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Using Templates in Wwise

Wwise Tips & Tools

WwiseTemplates_01.png 

Like many tools in a game developer's toolbox, Wwise is a deep, complex program with documentation longer than most novels. Who has time to read through entire documentation these days? I wanted to show off a simple, often overlooked feature in Wwise, which may not be readily apparent to someone who hasn’t read the manual. The ability to import a folder structure and apply a Wwise structure as a template to it can save a ridiculous amount of time when setting up structures in your project that may have a similar layout to other ones already in your project. With a little forethought and a few mouse clicks, the process of setting up complex structures in Wwise becomes an automated dream.

To start, let’s say we have a series of impact sounds which blend between soft and hard impacts based on the force of the impact and an additional layer of bounce sweeteners which only play above a certain force. We also do some filtering and pitch randomization based on the force and hardness of the objects colliding (via an RTPC). This is organized in Wwise as a Blend Container with some child Random Containers, which each contain audio files:

 Wwise_template_blend_container_layout-1024x472.png

 

Now, let’s start thinking about each of these structures as a folder. If we want to use this structure layout elsewhere in Wwise, we can “rebuild” or emulate this structure layout in Windows using folders. Where we have structures in Wwise (the Audiokinetic nomenclature for containers, Actor-Mixers, Virtual Folders, and so on) we create folders in Windows, which will serve as a guide for Wwise when we import new sounds. A Windows folder-based layout mirroring the impact structure above would look something like this:

 

3-_PC_folder_layout_02.png

 

Similar to the Blend Container in the Wwise example above, we have a “master folder,” in this case obj_sheet_metal_impact, which contains three folders: bounce, impact hard, and impact soft. And within each of those folders are corresponding WAV files. With a folder structure in Windows that mirrors the structure we want in Wwise, we can import it into Wwise—complete with all of our bussing, RTPCs, crossfades, and so on created for us! (As an aside, I always build my folder structures directly in the Originals folder so that the organization is already in place without having to move WAV files and folders around as an extra step in the File Manager.)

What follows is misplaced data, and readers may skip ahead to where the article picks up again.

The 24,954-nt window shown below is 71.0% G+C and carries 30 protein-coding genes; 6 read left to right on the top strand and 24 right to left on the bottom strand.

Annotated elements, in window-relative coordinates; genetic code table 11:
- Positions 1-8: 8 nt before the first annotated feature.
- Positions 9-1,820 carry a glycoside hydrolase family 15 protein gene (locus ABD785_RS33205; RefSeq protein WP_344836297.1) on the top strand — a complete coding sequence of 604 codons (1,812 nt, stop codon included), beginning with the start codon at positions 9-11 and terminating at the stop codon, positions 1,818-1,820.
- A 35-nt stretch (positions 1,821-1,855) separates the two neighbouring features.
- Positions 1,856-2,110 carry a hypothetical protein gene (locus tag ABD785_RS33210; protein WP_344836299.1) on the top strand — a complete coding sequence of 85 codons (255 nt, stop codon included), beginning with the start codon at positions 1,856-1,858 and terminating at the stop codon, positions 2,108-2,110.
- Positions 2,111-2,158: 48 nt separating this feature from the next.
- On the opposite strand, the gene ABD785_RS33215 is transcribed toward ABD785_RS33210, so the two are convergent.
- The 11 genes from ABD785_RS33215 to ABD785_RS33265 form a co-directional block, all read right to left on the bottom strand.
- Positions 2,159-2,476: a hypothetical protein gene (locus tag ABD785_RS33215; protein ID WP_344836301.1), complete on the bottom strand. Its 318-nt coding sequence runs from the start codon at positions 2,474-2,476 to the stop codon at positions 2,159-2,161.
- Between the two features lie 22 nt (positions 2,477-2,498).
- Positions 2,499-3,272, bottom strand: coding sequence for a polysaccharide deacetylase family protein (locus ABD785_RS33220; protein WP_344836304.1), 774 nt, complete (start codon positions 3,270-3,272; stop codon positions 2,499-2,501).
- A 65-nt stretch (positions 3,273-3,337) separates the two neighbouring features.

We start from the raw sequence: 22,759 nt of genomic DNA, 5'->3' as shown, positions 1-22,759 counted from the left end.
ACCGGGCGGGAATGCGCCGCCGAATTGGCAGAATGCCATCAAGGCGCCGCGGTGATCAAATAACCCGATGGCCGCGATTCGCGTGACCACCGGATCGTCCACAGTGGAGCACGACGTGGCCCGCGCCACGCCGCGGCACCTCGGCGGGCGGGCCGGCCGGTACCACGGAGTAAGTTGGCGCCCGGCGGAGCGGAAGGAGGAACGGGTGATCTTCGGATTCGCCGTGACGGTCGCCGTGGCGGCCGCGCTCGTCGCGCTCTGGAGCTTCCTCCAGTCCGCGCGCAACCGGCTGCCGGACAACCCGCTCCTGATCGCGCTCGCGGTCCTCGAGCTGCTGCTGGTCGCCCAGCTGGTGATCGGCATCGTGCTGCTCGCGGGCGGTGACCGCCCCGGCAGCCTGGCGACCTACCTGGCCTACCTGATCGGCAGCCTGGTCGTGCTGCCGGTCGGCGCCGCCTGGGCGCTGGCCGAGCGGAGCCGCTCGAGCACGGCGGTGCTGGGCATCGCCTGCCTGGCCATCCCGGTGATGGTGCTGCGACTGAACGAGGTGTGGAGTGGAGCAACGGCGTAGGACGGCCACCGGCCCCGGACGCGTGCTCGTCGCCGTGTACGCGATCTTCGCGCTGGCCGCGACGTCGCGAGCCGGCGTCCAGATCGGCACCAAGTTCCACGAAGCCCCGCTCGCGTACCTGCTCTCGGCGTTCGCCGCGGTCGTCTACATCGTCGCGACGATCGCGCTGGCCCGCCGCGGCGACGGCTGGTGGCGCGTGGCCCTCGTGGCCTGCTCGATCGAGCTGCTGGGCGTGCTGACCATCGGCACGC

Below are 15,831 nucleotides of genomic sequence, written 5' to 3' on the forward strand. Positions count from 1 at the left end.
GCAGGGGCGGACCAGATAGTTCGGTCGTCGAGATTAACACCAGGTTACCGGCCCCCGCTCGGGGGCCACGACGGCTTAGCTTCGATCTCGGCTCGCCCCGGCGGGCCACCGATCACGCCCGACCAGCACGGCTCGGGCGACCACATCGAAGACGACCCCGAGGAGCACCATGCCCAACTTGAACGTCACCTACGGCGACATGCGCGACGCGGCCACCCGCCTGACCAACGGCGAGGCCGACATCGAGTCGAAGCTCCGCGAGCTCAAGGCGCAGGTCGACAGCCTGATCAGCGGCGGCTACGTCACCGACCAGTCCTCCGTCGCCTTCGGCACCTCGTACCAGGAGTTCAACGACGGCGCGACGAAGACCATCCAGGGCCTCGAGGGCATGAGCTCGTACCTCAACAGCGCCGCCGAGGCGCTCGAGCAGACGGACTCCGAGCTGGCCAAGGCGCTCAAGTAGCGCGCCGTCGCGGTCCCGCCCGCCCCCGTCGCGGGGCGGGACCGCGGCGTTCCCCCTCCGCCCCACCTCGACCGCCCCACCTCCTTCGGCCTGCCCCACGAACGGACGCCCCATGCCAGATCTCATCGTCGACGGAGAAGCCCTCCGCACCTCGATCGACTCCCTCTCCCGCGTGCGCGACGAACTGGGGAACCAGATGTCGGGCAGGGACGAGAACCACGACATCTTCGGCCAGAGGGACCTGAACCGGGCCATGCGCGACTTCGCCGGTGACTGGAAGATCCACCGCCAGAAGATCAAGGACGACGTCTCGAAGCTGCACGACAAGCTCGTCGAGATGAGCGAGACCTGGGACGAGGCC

Once your folders are laid out in a similar manner to your Wwise hierarchy, open the Audio File Importer in Wwise and click the “Add Folders” button. Navigate to the top-level folder of your new structure, in my case “obj_sheet_metal_impact,” and click “Select Folder.” This will open that folder in the Audio File Importer. You can now assign each folder level as a different structure in Wwise, such as a Random, Sequence, or Blend Container. The magic, however, happens when we click the arrow in the Template column and select “Browse,” then navigate to an existing sequence whose layout and parameters we want to emulate:

 

4-_Wwise_template_layout-1024x657.png

 

As you can see above, Wwise automatically fills in which structure each folder should represent and even handles having more (or less) audio assets in a folder. Shuffle things around as needed, then click Import and you’ll have a new structure mirroring the template structure complete with all RTPCs, crossfades, and other structures.

 

5-_Wwise_template_blend_container_new-1024x487.png

 

Once we import the folder structure using an existing structure in Wwise as a template, we’re then free to tweak it to our hearts’ (or games’) content; but, most of the grunt work has been taken care of through some simple folder organization. Happy templating!

 

 

 Article originally published on Designing Sound

 

Bradley Meyer

Audio Director

Sucker Punch Productions

Bradley Meyer

Audio Director

Sucker Punch Productions

Audio Director and sound designer with 18+ years of experience in game sound design, systems design, scripting and integration, voiceover direction, and more.

 @AuralSurgeon

Comments

Tom Todia

September 07, 2016 at 03:35 pm

Great post Brad, I am going to have to try this out right away.

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